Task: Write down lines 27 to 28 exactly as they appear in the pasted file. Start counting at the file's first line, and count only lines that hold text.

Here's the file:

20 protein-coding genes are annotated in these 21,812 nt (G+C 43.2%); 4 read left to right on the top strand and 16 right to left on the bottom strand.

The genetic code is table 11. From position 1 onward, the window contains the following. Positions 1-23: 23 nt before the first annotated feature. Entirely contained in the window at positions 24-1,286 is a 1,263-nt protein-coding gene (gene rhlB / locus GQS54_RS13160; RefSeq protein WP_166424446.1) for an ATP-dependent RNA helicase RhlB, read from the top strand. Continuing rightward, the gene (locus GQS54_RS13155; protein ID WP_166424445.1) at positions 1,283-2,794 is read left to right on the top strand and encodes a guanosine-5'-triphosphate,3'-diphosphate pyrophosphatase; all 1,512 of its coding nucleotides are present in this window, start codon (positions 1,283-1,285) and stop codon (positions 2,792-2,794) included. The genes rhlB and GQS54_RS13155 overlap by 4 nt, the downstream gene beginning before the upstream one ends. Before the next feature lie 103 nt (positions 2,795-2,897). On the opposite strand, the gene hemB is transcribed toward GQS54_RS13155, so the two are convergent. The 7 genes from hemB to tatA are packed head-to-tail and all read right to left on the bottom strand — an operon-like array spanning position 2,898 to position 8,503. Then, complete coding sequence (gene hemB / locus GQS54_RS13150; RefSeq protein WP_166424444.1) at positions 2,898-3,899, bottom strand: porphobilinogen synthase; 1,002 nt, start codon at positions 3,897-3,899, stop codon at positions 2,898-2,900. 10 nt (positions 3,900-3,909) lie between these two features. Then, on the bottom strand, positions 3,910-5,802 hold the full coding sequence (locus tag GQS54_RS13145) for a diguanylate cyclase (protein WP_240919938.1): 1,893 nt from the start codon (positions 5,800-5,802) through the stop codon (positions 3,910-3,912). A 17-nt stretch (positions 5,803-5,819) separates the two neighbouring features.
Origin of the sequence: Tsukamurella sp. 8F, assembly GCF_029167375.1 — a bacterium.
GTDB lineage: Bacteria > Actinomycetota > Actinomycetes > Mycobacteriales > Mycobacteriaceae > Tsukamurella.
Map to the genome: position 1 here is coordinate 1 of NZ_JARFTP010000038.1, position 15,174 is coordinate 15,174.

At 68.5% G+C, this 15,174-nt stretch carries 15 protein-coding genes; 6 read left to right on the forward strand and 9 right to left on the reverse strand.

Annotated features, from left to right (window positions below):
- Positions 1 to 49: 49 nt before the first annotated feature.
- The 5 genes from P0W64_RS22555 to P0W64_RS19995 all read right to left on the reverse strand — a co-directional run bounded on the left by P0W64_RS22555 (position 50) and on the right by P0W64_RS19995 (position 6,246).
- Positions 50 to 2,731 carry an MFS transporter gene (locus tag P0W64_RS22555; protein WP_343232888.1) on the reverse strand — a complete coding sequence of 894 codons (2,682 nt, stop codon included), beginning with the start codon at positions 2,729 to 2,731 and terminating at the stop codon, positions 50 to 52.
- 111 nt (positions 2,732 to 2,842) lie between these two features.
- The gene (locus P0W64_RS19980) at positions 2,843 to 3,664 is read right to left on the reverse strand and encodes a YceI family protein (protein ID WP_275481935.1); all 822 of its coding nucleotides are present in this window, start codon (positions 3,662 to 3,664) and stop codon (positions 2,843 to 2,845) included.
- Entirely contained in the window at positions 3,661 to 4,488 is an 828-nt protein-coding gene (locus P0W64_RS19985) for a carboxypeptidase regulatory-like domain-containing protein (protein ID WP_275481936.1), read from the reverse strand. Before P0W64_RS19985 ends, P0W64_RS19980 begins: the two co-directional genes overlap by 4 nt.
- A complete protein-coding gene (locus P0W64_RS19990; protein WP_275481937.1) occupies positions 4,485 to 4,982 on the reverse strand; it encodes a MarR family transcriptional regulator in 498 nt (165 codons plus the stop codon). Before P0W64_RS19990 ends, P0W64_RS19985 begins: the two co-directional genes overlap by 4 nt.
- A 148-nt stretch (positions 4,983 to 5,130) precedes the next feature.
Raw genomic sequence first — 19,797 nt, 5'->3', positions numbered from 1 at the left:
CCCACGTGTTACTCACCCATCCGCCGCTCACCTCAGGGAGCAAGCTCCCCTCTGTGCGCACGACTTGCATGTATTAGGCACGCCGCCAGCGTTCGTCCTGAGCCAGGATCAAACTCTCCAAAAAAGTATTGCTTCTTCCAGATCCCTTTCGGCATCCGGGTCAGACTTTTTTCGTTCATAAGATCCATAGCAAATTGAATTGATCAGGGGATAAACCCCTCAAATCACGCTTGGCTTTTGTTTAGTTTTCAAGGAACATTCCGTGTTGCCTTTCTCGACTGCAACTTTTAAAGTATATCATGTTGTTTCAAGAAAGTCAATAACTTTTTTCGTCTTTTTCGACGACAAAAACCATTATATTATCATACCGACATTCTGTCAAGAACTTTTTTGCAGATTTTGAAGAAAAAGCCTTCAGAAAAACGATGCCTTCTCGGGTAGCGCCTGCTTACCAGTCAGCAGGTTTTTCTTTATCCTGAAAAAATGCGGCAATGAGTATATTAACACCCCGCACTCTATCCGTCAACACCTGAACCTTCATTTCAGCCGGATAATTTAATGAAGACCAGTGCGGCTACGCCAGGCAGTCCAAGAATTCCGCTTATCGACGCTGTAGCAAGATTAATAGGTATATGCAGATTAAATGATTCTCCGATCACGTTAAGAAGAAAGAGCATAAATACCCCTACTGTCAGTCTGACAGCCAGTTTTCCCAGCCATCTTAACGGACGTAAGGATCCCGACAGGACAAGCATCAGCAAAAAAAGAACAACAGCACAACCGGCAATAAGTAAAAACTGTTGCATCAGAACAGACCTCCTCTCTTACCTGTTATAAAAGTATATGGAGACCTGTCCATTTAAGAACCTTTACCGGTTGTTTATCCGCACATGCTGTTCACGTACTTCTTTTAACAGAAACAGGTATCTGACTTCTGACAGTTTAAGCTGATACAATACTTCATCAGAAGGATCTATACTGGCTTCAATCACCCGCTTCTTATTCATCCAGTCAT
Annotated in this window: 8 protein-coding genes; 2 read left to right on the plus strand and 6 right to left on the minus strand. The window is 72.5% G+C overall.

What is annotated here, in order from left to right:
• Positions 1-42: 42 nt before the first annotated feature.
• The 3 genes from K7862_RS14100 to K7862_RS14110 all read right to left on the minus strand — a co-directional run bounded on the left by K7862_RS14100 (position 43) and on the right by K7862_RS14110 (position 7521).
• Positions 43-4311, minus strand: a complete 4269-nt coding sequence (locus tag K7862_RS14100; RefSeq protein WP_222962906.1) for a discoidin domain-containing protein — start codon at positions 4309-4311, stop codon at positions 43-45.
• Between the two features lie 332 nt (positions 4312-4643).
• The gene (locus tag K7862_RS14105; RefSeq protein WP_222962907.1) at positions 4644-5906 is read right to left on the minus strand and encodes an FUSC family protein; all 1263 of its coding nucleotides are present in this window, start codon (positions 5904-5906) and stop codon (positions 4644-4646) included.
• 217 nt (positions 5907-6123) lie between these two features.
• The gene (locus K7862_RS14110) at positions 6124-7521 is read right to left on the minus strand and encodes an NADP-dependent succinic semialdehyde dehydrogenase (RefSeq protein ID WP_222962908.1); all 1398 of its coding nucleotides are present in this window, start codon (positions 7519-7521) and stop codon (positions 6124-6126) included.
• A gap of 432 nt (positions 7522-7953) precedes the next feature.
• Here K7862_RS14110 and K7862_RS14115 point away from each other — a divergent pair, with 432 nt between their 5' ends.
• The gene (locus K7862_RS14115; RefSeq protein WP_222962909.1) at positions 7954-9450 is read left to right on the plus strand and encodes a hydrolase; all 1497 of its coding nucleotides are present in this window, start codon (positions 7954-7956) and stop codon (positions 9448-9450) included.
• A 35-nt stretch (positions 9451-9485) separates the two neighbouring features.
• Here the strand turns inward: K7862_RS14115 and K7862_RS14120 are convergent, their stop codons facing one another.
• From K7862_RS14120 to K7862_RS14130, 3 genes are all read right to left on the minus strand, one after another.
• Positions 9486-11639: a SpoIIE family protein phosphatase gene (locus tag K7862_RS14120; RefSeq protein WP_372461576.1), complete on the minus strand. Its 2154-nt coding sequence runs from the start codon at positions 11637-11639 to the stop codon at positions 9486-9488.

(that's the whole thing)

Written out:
• A gap of 432 nt (positions 7522-7953) precedes the next feature.
• Here K7862_RS14110 and K7862_RS14115 point away from each other — a divergent pair, with 432 nt between their 5' ends.